I agree with that more or less but I'm sure that some Greeks will start claiming that Minoans were as Greeks as Socrates. Something that doesn't seem to be the case.

Ancient Crete is one my favorite cultures of all history, specially because their apparent amtriphocality and their most beautiful art that takes the best of Egyptian but inyects its creations with movement (life), something that is only found earlier in European paleolithic mural art.

Also, I can't but find simmilitudes between Minoans and Etruscans. Though Cretans seem happier and Etruscans more cynic.

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  Quote King_Cyrus Quote  Post ReplyReply Direct Link To This Post Posted: 17-Sep-2005 at 00:00

 

True about the European Palaleolithic art.  Although when u make that similarity you must understand one thing.  The reason European Paleolythic art has survived in Europe is because Europe used to be a much colder place then it is today.  Infact calling it a "Frozen waist land" would not be an over exageration in anyway.  Due to this fact early man in Europe lived in caves almost all the time.  Early man in Europe covered there bodies with animal furs from the animals seen in there wall Paintings.  They also had to fight off cave bears for control of these cave habitations of theres.  So to say that these old paintings is some what true but you must see from what i have said that it is almost 100% likly that early man throughout the rest of the world also did much similar paintings just not in caves.  Due to the fact that the rest of mans murals were not in caves ment that over time these outdoor murals were slowly erassed by weather (wind, rain, and in some places snow).

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  Quote Guests Quote  Post ReplyReply Direct Link To This Post Posted: 17-Sep-2005 at 00:31
Originally posted by Maju

I agree with that more or less but I'm sure that some Greeks will start
claiming that Minoans were as Greeks as Socrates. Something that
doesn't seem to be the case.


Well, there are several hundred years between the Minoans and Socrates. Although they seem to be linked to each other. I am referring to the simalarities between their speeches. Linaer A, the undeciphered script of Crete is related to Linear B that was used for writing Mycenaean, which itself was an early form of the greek language.

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  Quote Maju Quote  Post ReplyReply Direct Link To This Post Posted: 17-Sep-2005 at 01:29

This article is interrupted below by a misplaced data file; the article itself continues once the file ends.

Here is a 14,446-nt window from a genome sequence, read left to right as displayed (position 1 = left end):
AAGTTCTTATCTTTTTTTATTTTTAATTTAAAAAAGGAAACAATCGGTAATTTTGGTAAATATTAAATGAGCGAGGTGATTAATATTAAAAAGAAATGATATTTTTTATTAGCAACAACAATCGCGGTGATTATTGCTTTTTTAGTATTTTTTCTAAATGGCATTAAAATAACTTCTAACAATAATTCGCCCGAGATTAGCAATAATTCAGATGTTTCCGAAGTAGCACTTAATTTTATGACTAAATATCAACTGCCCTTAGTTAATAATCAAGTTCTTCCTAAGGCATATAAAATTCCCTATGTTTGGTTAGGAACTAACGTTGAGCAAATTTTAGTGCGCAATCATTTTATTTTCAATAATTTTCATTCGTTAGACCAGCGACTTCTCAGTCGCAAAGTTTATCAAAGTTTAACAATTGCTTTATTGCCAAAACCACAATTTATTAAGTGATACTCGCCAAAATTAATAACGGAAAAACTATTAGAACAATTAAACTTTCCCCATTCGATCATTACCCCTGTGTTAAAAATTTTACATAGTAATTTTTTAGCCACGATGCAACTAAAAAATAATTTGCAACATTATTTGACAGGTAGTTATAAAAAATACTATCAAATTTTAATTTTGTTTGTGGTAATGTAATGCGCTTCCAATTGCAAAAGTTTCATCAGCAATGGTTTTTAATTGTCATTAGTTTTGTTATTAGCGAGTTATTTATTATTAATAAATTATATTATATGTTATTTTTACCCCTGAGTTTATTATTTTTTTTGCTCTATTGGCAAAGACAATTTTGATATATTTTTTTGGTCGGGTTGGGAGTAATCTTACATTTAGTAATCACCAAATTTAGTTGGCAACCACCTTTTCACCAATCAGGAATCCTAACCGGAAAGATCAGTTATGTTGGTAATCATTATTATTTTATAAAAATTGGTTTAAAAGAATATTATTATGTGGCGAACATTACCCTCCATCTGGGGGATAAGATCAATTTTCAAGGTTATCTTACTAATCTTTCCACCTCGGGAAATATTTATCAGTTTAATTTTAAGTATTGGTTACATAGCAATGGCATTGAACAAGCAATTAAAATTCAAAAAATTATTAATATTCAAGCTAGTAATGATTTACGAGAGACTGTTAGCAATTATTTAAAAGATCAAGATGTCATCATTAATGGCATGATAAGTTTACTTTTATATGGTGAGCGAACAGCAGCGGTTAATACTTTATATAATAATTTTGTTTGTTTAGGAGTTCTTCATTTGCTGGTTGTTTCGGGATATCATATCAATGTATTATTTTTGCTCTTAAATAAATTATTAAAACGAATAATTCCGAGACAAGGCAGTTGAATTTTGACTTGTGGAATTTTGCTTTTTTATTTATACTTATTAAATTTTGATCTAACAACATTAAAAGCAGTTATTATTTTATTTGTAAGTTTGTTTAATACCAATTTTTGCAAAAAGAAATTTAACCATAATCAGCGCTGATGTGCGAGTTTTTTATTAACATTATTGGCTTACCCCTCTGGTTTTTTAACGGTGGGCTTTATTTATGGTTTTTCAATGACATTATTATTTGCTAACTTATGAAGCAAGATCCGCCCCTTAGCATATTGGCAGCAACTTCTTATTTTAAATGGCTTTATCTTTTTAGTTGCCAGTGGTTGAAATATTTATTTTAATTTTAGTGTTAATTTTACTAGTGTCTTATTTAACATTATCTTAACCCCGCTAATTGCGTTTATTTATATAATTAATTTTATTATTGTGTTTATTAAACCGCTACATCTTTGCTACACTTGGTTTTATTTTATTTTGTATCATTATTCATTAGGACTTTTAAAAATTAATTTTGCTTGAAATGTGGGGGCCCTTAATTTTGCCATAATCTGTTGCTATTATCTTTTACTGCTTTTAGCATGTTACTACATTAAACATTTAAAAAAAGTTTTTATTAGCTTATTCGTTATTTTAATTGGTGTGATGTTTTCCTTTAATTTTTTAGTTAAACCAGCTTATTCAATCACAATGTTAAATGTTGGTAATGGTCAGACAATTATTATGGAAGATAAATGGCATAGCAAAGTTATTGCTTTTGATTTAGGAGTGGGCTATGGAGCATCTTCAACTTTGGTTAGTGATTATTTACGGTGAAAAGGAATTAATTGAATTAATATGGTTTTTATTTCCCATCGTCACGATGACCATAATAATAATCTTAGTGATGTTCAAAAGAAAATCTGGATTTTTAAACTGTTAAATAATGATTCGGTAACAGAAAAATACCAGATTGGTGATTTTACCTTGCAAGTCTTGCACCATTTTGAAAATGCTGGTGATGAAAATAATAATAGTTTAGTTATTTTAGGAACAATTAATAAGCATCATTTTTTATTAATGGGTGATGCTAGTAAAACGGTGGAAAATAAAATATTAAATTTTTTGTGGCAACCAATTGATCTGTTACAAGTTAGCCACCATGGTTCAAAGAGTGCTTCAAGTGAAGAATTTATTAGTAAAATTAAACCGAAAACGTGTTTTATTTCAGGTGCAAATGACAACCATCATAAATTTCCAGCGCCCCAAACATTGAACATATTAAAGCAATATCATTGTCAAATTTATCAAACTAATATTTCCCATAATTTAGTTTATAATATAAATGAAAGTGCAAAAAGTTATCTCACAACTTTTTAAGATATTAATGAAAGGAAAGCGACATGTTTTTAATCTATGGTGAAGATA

Originally posted by Fugger

Originally posted by Maju

I agree with that more or less but I'm sure that some Greeks will start
claiming that Minoans were as Greeks as Socrates. Something that
doesn't seem to be the case.


Well, there are several hundred years between the Minoans and Socrates. Although they seem to be linked to each other. I am referring to the simalarities between their speeches. Linaer A, the undeciphered script of Crete is related to Linear B that was used for writing Mycenaean, which itself was an early form of the greek language.



I knew it!

While Linear A scritp is obviously at the origin of Linear B script, Linear A is not Greek and Linear B is, what makes a huge difference. Let's see a couple of examples:
  • Greek alphabet is derived from Phoenician alphabet but Greek is not derived from Phoenician.
  • Turk has been written in several alphabets (Arabic, Persian and finally Latin), still it is the same language.
Linear A and B are like Phoenician and Greek alphabets but not like the diferent scripts used to write Turk.


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  Quote Maju Quote  Post ReplyReply Direct Link To This Post Posted: 17-Sep-2005 at 01:36
Originally posted by King_Cyrus

 

True about the European Palaleolithic art.  Although when u make that similarity you must understand one thing.  The reason European Paleolythic art has survived in Europe is because Europe used to be a much colder place then it is today.  Infact calling it a "Frozen waist land" would not be an over exageration in anyway.  Due to this fact early man in Europe lived in caves almost all the time.  Early man in Europe covered there bodies with animal furs from the animals seen in there wall Paintings.  They also had to fight off cave bears for control of these cave habitations of theres.  So to say that these old paintings is some what true but you must see from what i have said that it is almost 100% likly that early man throughout the rest of the world also did much similar paintings just not in caves.  Due to the fact that the rest of mans murals were not in caves ment that over time these outdoor murals were slowly erassed by weather (wind, rain, and in some places snow).



I'm not talking about antiquity of the art but about the expresionism in it. Recently someone posted images of paleolithic art of the Zagros (basically painting of goats) and they definitively weren't animated with the life that is in SW European cave art or in Cretan frescos.